North-East and Scotland top CAAV exams

A farmer’s son from Durham has topped the Central Association of Agricultural Valuers’ (CAAV) exams, earning him the prestigious RASE Talbot Ponsonby Prize. 

Tim Sedgewick, a chartered surveyor at H&H Land and Property, Durham, scored 83% in the rigorous exams, qualifying him as a Fellow of the CAAV, or FAAV. “It is a tremendous effort to win this – the top prize of the association,” explained outgoing President James Dick. “Qualifying as a Fellow is to become part of a hugely respected class of professionals; it really is a kitemark of valuation excellence.”

Mr Sedgewick has a degree in business management and marketing from Harper Adams, as well as a post graduate diploma in rural estate and land management, and has been working at H&H since 2012, covering a broad range of rural work. 

“My work is very varied, and I love getting in there and making things happen,” said Mr Sedgewick. “I really like to help people progress their businesses.” Winning the Talbot Ponsonby prize was an absolute shock, but it really paid dividends, in that Mr Sedgewick has since been promoted to Associate at H&H. “I’m also now managing new graduates and placement students, and it’s nice to be able to help them to progress their careers.”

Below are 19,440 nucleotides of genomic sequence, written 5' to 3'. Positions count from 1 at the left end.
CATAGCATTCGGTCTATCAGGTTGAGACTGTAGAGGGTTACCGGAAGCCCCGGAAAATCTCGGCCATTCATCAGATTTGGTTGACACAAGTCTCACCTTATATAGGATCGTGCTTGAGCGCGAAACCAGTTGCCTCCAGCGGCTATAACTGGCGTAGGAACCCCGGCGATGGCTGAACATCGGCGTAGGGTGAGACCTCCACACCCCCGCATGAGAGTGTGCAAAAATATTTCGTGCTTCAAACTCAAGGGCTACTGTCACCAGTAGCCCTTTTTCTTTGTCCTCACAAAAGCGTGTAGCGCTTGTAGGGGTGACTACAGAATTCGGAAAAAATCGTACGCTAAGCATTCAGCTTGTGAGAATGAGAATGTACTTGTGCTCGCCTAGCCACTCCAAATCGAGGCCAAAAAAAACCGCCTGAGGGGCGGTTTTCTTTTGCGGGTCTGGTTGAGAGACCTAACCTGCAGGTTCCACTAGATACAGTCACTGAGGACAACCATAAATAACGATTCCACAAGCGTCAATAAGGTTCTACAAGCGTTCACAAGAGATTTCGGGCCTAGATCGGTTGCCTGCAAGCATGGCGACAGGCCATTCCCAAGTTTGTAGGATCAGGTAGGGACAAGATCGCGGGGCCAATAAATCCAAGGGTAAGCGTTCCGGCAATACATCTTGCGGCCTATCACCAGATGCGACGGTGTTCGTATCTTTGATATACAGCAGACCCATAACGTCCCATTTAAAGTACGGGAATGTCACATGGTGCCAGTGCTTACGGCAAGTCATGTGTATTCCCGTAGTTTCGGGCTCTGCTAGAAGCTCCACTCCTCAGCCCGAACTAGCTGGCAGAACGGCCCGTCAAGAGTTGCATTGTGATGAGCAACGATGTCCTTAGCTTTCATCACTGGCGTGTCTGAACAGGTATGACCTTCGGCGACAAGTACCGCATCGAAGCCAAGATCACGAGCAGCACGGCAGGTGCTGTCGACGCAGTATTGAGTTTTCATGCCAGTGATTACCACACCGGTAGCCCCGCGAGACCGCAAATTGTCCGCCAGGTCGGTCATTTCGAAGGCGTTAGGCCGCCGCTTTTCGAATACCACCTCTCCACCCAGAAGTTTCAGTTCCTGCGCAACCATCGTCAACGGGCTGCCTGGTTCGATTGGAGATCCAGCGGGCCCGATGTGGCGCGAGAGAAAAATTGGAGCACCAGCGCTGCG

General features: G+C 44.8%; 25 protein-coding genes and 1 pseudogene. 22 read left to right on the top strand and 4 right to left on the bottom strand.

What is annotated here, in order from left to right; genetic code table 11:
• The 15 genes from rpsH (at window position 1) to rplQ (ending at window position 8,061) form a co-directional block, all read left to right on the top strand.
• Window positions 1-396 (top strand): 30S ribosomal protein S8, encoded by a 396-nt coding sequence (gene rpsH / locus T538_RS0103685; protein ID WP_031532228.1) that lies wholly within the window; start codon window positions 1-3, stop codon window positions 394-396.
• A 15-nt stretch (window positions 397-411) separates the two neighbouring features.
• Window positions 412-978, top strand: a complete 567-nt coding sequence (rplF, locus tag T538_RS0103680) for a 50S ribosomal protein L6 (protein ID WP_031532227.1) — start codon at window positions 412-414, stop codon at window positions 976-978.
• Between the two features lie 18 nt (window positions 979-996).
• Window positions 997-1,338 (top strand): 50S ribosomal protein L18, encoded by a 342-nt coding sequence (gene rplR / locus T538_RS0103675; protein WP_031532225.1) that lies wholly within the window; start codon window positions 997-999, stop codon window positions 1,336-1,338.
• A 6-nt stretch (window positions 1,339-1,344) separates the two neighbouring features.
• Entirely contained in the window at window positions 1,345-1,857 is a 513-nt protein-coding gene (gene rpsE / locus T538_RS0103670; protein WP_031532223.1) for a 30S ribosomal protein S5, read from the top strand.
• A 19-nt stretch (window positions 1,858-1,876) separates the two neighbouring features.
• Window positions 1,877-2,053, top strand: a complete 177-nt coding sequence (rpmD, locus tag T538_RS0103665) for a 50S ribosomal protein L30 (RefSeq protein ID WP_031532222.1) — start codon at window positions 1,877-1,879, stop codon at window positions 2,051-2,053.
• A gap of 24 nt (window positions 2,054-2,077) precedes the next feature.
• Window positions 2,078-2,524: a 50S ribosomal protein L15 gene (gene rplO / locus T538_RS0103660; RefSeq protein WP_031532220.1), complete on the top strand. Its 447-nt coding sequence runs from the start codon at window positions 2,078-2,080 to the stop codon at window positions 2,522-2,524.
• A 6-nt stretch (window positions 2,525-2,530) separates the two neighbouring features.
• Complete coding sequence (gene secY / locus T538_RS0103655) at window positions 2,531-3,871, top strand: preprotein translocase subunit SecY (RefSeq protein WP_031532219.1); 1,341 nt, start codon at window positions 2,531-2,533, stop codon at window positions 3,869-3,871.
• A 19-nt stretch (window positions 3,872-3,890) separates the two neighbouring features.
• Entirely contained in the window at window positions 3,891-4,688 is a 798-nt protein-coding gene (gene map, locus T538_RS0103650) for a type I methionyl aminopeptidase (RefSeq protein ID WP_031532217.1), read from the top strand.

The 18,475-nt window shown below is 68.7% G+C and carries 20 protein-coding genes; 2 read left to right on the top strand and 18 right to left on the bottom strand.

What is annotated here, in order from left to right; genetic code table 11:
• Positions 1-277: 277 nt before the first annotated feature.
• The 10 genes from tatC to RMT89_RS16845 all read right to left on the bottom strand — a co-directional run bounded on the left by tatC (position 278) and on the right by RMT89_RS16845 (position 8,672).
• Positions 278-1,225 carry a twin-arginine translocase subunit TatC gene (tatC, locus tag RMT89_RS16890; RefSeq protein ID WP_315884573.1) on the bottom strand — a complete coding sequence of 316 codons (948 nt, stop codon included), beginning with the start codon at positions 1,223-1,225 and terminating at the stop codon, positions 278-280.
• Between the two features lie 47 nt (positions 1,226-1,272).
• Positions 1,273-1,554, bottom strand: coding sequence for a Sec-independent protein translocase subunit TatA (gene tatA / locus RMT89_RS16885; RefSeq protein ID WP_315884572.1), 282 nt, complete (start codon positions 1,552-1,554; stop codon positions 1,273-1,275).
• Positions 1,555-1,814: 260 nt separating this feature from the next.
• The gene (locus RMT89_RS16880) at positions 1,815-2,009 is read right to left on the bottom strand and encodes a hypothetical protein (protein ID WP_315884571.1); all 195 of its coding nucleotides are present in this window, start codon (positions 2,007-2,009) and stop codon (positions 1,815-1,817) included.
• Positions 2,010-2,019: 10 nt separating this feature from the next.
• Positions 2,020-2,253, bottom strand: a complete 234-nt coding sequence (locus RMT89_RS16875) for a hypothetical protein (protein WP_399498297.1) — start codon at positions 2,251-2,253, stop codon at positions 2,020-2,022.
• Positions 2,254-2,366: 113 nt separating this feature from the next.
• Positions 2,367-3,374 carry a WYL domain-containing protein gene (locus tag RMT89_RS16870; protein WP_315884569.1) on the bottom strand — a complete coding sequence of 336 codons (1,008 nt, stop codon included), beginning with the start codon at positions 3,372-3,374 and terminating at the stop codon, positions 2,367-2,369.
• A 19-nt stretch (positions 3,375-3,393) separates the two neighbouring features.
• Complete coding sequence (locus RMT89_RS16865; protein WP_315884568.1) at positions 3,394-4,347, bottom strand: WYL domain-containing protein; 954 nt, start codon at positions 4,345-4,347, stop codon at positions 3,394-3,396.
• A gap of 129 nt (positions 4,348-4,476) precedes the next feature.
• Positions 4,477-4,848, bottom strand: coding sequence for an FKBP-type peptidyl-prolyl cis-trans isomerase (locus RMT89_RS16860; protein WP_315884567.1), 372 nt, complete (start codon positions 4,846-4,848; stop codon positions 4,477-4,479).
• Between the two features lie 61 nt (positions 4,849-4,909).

In future, Mr Sedgewick is looking forward to working his way further up the company, and expanding his knowledge and experience. “The FAAV offers a high standard of assurance, and in this industry you never stop learning, day after day.”

Runner-up in the exams, with a score of 79%, was Alison Aitken, senior surveyor at Davidson & Robertson, Lanark. Brought up on a beef and sheep farm in Peeblesshire, she has a degree in property management and valuation, and joined the firm in 2015, where she works in estate management, utility work and sales.  

“It’s quite a varied workload – no two days are the same,” she said. “I love getting out and about – I never wanted to be stuck in an office all day.” Scotland’s valuation association, SAAVA, has its own prize for top marks in the exams, and this is the fifth time that Davidson & Robertson has won it. “The firm is very proud of that record.”

Although exams for FAAV accreditation have only been held in Scotland since 2012, its reputation is growing rapidly, says Miss Aitken. “I’m very pleased to be able to use it. In this line of work you need to know a lot about a lot, which makes it a very exciting and interesting career.”

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About The Author

Deputy editor of Agronomist and Arable Farmer as well as responsibility for the Agronomist and Arable Farmer and Farm Business websites. After 17 years milking cows on the family farm John started writing about agriculture in 1998 and has since written for a variety of publications and has developed a wide circle of contacts within the industry. When not working John is a season ticket holder at Stoke City and also of late has become a fitness freak, listing cycling, swimming and walking as his exercises of choice.